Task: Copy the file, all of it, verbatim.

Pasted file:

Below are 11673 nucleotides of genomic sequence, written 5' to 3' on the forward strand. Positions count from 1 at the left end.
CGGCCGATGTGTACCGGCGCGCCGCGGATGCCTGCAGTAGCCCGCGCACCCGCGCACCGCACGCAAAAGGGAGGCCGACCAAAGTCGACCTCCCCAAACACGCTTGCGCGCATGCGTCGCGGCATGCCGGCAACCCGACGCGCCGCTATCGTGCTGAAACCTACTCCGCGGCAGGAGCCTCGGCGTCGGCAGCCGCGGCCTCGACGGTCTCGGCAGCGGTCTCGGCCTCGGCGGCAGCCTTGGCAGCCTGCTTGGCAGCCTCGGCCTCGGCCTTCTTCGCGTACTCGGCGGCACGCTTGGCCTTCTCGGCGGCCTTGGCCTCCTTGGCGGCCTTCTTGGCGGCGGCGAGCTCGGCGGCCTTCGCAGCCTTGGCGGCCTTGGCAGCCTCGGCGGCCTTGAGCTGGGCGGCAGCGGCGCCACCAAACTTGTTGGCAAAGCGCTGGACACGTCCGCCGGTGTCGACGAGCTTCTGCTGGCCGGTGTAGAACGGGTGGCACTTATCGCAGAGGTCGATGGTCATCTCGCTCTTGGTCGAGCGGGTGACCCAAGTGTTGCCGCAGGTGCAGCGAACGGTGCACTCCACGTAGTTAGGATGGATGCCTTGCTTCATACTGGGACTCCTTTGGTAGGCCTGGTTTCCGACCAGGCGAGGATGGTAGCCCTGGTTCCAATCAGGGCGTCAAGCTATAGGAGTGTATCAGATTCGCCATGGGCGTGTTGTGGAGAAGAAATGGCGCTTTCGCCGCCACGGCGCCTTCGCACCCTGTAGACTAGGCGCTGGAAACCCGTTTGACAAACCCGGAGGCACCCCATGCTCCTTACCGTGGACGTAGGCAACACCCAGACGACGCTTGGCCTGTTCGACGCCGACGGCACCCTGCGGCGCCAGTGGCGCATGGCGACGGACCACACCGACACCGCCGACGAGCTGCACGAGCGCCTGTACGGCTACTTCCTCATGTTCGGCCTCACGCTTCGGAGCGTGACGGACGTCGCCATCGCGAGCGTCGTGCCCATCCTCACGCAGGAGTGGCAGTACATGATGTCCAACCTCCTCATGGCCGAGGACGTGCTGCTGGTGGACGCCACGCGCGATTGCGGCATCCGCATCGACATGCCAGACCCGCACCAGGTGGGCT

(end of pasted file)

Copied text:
Below are 11673 nucleotides of genomic sequence, written 5' to 3' on the forward strand. Positions count from 1 at the left end.
CGGCCGATGTGTACCGGCGCGCCGCGGATGCCTGCAGTAGCCCGCGCACCCGCGCACCGCACGCAAAAGGGAGGCCGACCAAAGTCGACCTCCCCAAACACGCTTGCGCGCATGCGTCGCGGCATGCCGGCAACCCGACGCGCCGCTATCGTGCTGAAACCTACTCCGCGGCAGGAGCCTCGGCGTCGGCAGCCGCGGCCTCGACGGTCTCGGCAGCGGTCTCGGCCTCGGCGGCAGCCTTGGCAGCCTGCTTGGCAGCCTCGGCCTCGGCCTTCTTCGCGTACTCGGCGGCACGCTTGGCCTTCTCGGCGGCCTTGGCCTCCTTGGCGGCCTTCTTGGCGGCGGCGAGCTCGGCGGCCTTCGCAGCCTTGGCGGCCTTGGCAGCCTCGGCGGCCTTGAGCTGGGCGGCAGCGGCGCCACCAAACTTGTTGGCAAAGCGCTGGACACGTCCGCCGGTGTCGACGAGCTTCTGCTGGCCGGTGTAGAACGGGTGGCACTTATCGCAGAGGTCGATGGTCATCTCGCTCTTGGTCGAGCGGGTGACCCAAGTGTTGCCGCAGGTGCAGCGAACGGTGCACTCCACGTAGTTAGGATGGATGCCTTGCTTCATACTGGGACTCCTTTGGTAGGCCTGGTTTCCGACCAGGCGAGGATGGTAGCCCTGGTTCCAATCAGGGCGTCAAGCTATAGGAGTGTATCAGATTCGCCATGGGCGTGTTGTGGAGAAGAAATGGCGCTTTCGCCGCCACGGCGCCTTCGCACCCTGTAGACTAGGCGCTGGAAACCCGTTTGACAAACCCGGAGGCACCCCATGCTCCTTACCGTGGACGTAGGCAACACCCAGACGACGCTTGGCCTGTTCGACGCCGACGGCACCCTGCGGCGCCAGTGGCGCATGGCGACGGACCACACCGACACCGCCGACGAGCTGCACGAGCGCCTGTACGGCTACTTCCTCATGTTCGGCCTCACGCTTCGGAGCGTGACGGACGTCGCCATCGCGAGCGTCGTGCCCATCCTCACGCAGGAGTGGCAGTACATGATGTCCAACCTCCTCATGGCCGAGGACGTGCTGCTGGTGGACGCCACGCGCGATTGCGGCATCCGCATCGACATGCCAGACCCGCACCAGGTGGGCT